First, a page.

Bugesera farmers decry poor coffee market prices

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By Daniel Sabiiti


Bugesera coffee farmers have decried of low coffee prices saying that the selling price has caused losses in revenue compared to the input in growing the tree plant.

The farmers are being paid Rwf150 per kilogram on the current market price, and wish to have the price place at Rwf350 in order to make profits.

Last year, the farmers were paid at least Rwf500 per kilogram and the drop in prices this year has allegedly discouraged some from pursuing the coffee growing business, according to some farmers.

One of the farmers, Emmanuel Habumuremyi, a farmer in Juru sector, Bugesera district says that he borrowed a bank loan of Rwf1million to farm 500 trees in half hectares but has not been able to finance the credit line.

“Some of the farmers have lost interest because the work involved in coffee growing and its revenue is not worthy carrying on. We are demanding that the prices doesn’t go below Rwf300 in order to stay in business.

Dieudonne Maniraguha, the district representative of the National Agriculture Export Board (NAEB) says that the coffee prices are set by international price trends and the farmers are just victims of the turbulances in global coffee prices.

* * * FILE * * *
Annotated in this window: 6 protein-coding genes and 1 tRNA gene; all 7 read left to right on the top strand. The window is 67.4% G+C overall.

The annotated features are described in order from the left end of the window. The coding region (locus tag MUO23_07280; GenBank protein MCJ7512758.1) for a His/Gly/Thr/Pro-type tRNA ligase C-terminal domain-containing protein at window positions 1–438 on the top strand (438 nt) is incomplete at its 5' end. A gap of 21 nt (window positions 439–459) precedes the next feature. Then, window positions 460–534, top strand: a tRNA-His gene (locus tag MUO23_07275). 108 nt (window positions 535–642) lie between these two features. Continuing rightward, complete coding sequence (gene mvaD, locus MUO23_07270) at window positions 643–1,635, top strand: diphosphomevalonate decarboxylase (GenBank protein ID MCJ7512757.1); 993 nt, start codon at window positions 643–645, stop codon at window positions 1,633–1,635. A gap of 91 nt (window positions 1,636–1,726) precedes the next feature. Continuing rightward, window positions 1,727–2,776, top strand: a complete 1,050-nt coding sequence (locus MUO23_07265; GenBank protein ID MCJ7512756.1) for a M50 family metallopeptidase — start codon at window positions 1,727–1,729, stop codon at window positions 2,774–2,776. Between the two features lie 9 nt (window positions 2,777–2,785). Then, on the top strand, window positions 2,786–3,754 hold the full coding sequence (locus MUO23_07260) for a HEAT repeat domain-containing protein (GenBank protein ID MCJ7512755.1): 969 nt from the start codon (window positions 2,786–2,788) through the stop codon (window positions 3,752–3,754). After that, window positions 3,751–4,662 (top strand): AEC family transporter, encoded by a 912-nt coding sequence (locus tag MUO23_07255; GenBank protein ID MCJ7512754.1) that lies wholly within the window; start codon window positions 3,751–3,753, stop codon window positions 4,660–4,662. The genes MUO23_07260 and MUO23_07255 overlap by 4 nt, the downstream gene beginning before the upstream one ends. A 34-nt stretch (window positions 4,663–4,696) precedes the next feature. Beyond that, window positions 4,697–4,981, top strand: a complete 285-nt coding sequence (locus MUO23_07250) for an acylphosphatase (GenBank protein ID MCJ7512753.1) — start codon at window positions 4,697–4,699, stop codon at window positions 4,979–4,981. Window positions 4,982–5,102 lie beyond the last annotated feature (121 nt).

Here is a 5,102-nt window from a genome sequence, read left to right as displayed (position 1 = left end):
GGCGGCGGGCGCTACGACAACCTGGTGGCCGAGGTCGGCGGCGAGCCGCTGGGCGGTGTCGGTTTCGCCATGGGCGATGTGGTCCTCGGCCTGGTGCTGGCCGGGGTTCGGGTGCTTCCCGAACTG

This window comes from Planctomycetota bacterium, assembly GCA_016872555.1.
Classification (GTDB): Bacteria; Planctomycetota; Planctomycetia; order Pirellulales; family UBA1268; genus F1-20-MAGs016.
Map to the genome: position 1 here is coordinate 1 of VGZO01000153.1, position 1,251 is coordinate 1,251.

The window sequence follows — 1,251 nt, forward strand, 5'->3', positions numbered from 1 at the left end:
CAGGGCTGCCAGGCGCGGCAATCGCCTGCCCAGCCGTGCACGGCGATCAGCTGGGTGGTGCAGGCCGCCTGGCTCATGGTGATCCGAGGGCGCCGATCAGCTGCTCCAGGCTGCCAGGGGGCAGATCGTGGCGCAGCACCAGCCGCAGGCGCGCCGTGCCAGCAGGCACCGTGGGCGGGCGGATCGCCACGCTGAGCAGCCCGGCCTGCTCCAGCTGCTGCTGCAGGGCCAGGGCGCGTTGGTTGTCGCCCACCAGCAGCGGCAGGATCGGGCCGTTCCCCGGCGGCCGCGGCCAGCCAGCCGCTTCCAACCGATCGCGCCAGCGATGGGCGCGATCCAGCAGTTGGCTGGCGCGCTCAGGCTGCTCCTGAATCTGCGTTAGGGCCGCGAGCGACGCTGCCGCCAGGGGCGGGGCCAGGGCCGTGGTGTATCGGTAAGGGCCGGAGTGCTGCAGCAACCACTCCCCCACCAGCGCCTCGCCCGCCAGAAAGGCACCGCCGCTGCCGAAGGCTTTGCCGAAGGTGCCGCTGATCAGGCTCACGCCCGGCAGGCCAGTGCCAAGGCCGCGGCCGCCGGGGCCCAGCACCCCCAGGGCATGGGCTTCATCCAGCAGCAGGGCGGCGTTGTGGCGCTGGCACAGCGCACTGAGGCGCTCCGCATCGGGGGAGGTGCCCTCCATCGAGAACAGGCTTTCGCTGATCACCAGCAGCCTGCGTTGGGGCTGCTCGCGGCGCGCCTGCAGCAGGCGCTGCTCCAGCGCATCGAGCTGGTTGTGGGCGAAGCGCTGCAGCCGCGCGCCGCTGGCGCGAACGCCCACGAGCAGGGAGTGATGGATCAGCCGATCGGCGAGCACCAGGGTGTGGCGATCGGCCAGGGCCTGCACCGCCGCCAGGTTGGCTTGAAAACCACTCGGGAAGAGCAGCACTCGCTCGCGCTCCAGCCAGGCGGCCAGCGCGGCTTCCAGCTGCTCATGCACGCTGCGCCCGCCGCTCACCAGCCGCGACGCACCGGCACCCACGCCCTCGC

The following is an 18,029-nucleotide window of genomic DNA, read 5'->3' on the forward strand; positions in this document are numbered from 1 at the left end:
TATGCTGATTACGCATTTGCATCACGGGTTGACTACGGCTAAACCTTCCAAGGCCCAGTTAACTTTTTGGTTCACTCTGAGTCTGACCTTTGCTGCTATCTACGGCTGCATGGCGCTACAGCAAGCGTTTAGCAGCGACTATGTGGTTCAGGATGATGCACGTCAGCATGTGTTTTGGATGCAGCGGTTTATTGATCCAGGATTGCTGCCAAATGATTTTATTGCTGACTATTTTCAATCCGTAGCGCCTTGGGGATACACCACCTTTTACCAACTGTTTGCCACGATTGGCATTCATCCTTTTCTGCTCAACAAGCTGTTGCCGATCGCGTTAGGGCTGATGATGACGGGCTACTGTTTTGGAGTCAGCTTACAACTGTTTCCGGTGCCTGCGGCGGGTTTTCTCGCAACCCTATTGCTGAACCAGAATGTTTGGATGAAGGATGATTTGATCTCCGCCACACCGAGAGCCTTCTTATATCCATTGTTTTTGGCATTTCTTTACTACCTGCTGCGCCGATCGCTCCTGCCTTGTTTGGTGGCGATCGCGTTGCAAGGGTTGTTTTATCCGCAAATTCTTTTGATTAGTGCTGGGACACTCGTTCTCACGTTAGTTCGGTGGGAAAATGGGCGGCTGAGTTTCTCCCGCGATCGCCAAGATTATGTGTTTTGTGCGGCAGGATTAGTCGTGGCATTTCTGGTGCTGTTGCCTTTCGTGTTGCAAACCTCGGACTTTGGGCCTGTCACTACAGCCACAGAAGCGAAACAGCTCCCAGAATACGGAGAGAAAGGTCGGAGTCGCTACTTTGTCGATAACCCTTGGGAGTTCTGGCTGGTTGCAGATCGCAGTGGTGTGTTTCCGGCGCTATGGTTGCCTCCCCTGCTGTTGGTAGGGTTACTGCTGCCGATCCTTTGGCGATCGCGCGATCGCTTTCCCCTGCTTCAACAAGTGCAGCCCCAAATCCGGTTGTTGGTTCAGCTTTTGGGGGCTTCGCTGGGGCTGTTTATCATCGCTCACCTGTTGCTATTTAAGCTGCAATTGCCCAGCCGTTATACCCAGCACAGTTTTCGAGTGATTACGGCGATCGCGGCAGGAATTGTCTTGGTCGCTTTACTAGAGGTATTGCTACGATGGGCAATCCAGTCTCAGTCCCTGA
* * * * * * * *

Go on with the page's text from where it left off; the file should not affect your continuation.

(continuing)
“We don’t decide the prices, but the farmers have been getting additional support from the coffee factories, which add Rwf20 on each kilogram sold out” Maniraguha.

This however may affect the district’s coffee production targets as the district has, this year, set its eyes on producing over 900 tons from the 500 tons produced in 2015.

Positioning Rwanda as a specialty coffee producer would best enable the sector to contribute to the growth and prosperity of the country.

Rwanda’s five-year strategic coffee plan has not been reviewed since 2012 despite the sector suffering one of its sharpest declines in over five years, but it aims for a growth rate of 29 per cent annually, which translates into revenue collections of about $104.3 million (Rwf82 billion) by 2018.

Coffee is Rwanda’s second largest export earner after minerals and it employs about 400,000 farmers.







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